Jo Sampson, Programme Manager here at Haelo, discusses the role of leaders in inspiring a culture of success in organisations.
If you hear the words “improvement” and “Olympics” together in the same breath, you’d be forgiven for immediately thinking of British Cycling. Sir Dave Brailsford’s mantra of focusing on marginal gains (making many 1% improvements rather than looking for a single 100% improvement) has been remarkably portrayed in the successes we have seen from Team GB in the Velodromó in Rio.
The team behind individual sportsmen and women is incredible, nutritionists, data analysts, sports psychologists, physiotherapists, engineers, the list goes on. This support team is absolutely crucial to success, much like the depth of knowledge and skills is required in an improvement team.
There’s no arguing that investment has made these resources possible, but is there another factor at play behind Team GB’s growing success?
Britain’s most successful sportsperson, Sir Steve Redgrave dominated Olympic rowing for 5 Olympic cycles, but something interesting happened when he (finally!) retired. You might expect Team GB to win fewer medals without the presence of such a spectacular talent, however, the Team GB medal tally increased. Kath Grainger, Katharine Copeland, Helen Glover, Heather Stanning, men’s fours, men’s eights, the list of winners goes on. Did success breed success?
Perhaps the Redgrave effect can be more clearly seen in another sport, cycling (this is one of my favourite events so bear with me on the details):
In 1992 Chris Boardman revolutionised track cycling, with a relentless focus on aerodynamics and engineering, he blew the field away to win gold. Four years later, Chris Hoy emerged on the scene as a budding young cyclist. The next Olympics, an enigmatic Bradley Wiggins broke onto the scene, and by 2008, the cycling team had expanded to bring home a whopping 14 medals across both mens and womens events, 8 of which were gold. Rebecca Romero and Victoria Pendleton opened the gateway for a new generation of sportswomen, such as Laura Trott, Joanna Rowsell-Shand and Becky James.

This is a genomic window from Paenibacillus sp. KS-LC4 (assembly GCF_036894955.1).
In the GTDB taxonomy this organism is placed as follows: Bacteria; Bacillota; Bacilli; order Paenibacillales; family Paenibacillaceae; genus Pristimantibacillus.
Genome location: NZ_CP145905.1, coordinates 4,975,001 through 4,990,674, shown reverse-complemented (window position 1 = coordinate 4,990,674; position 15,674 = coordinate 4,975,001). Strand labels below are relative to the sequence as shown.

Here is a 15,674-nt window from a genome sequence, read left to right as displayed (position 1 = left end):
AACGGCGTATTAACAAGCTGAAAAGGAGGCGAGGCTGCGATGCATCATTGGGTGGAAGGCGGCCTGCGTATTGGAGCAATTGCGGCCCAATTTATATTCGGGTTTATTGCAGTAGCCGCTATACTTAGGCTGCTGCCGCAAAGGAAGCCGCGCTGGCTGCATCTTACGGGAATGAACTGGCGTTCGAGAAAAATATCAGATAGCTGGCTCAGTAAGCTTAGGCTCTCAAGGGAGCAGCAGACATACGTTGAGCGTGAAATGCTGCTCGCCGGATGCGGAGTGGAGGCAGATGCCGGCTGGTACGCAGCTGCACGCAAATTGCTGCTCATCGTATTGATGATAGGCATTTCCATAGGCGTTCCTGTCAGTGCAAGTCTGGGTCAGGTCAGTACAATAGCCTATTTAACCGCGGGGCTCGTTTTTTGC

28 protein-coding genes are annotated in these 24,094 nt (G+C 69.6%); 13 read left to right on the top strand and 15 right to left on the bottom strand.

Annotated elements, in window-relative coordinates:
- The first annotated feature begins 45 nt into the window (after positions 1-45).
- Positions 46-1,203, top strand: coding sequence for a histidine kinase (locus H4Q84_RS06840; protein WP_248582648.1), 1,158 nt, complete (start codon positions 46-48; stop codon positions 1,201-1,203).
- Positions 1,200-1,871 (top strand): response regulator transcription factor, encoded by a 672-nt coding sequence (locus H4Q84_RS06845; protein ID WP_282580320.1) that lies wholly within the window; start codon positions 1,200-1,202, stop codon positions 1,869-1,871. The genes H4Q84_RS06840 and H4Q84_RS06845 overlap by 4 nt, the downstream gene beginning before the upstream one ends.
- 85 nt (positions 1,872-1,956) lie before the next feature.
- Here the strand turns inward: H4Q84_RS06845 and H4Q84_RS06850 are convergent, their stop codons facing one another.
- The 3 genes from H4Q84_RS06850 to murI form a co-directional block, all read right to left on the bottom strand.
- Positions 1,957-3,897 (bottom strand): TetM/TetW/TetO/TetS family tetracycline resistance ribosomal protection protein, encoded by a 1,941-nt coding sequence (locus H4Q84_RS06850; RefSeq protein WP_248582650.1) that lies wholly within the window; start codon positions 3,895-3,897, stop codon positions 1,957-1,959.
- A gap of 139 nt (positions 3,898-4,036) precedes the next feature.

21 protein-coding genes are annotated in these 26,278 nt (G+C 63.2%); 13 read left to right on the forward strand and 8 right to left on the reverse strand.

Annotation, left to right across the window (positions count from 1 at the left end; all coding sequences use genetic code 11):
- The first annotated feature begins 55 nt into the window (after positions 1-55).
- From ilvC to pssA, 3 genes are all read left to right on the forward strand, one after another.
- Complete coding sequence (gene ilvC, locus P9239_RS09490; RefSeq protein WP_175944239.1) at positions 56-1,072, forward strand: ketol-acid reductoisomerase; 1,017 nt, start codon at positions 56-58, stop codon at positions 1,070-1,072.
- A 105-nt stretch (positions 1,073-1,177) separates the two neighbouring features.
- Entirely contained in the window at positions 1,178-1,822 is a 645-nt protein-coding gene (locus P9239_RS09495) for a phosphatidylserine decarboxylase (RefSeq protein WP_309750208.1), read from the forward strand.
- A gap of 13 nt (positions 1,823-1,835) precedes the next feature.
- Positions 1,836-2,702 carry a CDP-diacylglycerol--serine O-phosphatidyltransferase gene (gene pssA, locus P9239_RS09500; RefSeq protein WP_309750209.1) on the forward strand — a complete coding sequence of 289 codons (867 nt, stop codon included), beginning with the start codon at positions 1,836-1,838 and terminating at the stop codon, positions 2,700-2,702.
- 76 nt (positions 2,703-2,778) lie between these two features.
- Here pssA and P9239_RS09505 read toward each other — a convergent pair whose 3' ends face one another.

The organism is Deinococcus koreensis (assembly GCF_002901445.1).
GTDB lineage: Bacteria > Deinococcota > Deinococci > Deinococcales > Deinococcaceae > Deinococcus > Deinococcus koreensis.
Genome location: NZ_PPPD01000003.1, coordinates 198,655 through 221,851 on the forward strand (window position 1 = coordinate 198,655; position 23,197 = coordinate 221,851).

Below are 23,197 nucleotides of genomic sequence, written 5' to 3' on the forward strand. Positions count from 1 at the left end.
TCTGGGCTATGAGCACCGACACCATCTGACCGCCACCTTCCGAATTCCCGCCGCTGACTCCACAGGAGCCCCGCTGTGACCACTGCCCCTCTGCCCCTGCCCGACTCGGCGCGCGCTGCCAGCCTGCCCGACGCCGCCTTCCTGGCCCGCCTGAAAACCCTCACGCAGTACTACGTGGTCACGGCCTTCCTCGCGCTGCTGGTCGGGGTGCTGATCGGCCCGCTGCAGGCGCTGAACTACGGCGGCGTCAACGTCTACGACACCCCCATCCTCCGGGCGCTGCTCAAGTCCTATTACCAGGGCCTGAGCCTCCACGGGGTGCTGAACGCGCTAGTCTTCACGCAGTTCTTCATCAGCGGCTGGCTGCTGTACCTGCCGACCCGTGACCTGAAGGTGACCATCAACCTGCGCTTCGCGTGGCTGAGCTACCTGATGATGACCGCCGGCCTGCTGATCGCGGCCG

From a lone pioneer in 1992 testing the boundaries, GB cycling has grown into a team of successful sportsmen and women.
There’s a picture of a 12 year old Laura Trott with Bradley Wiggin’s gold medal round her neck, eight years later she had not one, but two medals of her own. Following his victories in both the Team and Individual Pursuit, a charming image appeared on social media of a young Callum Skinner receiving a push-off on his bike from Chris Hoy.
When we talk about innovation, often the focus is on the process, the problem, the outcome. That’s the story of marginal gains. But there is something missing. To achieve the incredible, we need to have the belief that it is possible. This starts to complete the picture of the components required to make ongoing improvements, and is where psychology comes into Deming’s Theory of Profound Knowledge. Success inspires further success. Hoy, Redgrave and Pendleton have shown that Team GB can beat the odds, and in doing so, have brought up a new era of sportspeople believing that they too can reach the unobtainable.
So here’s a thought. When taking on a new challenge, who will be the pioneer that inspires your team to believe that change is possible? Has anyone else achieved this? Is there a natural leader within your team who will nurture success from others? How will you utilise learning from the best?
Our annual conference, Haelo Hosts features a roster of international speakers renowned and celebrated for their commitment to inspirational leadership and the Haelo Hosts ’16 theme, Daring Greatly. Daring Greatly denotes strength and commitment in the face of adversity. Overcoming obstacles with sheer determination and fully epitomising the enduring strength of the human spirit. All our distinguished speakers have demonstrated these qualities.
And as a sports fan, I hope that in Olympics to come we will be seeing the fruits of Louis Smith and Beth Tweddle’s breakthrough performances…